Julius Grower addresses the State Bar of California
8 May 2017
Julius Grower, Teaching Fellow at UCL Faculty of Laws, addressed members of the State Bar of California, at the Royal Courts of Justice, this morning
His lecture, on The Foundations of English Justice, was part of the State Bar’s biennial A Week in Legal London programme, as part of which hundreds of attorneys visit the UK’s capital city to meet their English counterparts and to learn more about the roots of their own justice system.
Delivering his speech next to a placard quoting Shakespeare’s Henry VI, Part II: ‘The first thing we do, let’s kill all the lawyers’, Julius described some of the fundamental structures of the English justice system and UK constitutional law. He explained that, although, unlike the United States, the United Kingdom has no written constitutional document, it still protects fundamental liberties in a robust way. As The Bard made clear, only an enemy of liberty would therefore demand such action.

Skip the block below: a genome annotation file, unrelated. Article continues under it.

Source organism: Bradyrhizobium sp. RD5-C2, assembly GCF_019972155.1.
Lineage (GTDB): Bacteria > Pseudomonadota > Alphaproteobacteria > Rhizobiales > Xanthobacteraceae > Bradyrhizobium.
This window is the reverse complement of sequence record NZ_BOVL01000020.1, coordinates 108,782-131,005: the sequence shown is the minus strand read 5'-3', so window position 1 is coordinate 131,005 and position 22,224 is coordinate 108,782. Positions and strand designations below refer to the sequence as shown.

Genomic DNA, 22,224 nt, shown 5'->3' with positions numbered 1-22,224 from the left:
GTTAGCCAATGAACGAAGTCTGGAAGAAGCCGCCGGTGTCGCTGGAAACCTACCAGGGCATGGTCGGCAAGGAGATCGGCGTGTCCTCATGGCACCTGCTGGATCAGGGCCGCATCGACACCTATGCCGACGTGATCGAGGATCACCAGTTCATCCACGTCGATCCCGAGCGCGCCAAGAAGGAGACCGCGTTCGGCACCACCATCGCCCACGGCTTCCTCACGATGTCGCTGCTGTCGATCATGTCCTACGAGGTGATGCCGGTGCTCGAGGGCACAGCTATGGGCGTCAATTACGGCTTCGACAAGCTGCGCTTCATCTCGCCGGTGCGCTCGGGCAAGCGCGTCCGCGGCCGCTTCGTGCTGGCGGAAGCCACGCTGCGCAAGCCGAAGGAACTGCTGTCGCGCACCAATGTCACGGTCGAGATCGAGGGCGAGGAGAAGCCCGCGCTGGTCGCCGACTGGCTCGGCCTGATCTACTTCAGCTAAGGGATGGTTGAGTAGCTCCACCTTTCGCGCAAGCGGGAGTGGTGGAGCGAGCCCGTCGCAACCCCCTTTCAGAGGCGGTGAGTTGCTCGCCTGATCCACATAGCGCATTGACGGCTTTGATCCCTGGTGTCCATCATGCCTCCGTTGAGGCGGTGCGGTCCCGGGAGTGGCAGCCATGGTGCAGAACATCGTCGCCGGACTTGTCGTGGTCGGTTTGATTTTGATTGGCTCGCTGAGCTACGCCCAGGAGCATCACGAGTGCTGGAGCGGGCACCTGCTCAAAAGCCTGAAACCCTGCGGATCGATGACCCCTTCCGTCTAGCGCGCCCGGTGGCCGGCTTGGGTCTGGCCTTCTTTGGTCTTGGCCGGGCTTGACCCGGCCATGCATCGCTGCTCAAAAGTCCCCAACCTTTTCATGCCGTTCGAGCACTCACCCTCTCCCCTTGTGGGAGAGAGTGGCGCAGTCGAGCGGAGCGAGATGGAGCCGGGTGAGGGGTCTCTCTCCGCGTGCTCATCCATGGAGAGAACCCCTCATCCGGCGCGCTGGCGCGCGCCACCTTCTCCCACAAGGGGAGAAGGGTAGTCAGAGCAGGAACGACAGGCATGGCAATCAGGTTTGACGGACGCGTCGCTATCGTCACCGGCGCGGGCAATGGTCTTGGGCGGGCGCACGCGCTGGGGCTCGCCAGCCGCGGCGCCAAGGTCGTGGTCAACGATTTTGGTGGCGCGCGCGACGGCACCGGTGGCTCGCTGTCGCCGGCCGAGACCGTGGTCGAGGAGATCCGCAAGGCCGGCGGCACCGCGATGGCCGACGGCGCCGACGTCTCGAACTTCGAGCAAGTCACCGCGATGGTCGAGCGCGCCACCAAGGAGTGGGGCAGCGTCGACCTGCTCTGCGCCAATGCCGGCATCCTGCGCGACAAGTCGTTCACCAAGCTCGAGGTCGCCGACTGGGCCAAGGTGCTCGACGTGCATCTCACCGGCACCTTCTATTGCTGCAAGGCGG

As Julius said:
‘The relationship between English and American law is a close one. Though the proper relationship between English law and state and federal law in the United States, both before and after 4th July 1776, is a complex and still unexhaustively adjudicated one, Story J’s observation that the ‘general principles’ of ‘the common law of England [are what your] ancestors brought with them … and claimed … as their birthright’ is certainly not untrue. However adapted to the local conditions it was, and has become, in a very real sense, the law of much of the United States is or comes from the law of England’. Nonetheless, as he explained, both legal systems have a number of idiosyncratic features which need to drawn out and considered separately if they are to be property compared as a whole.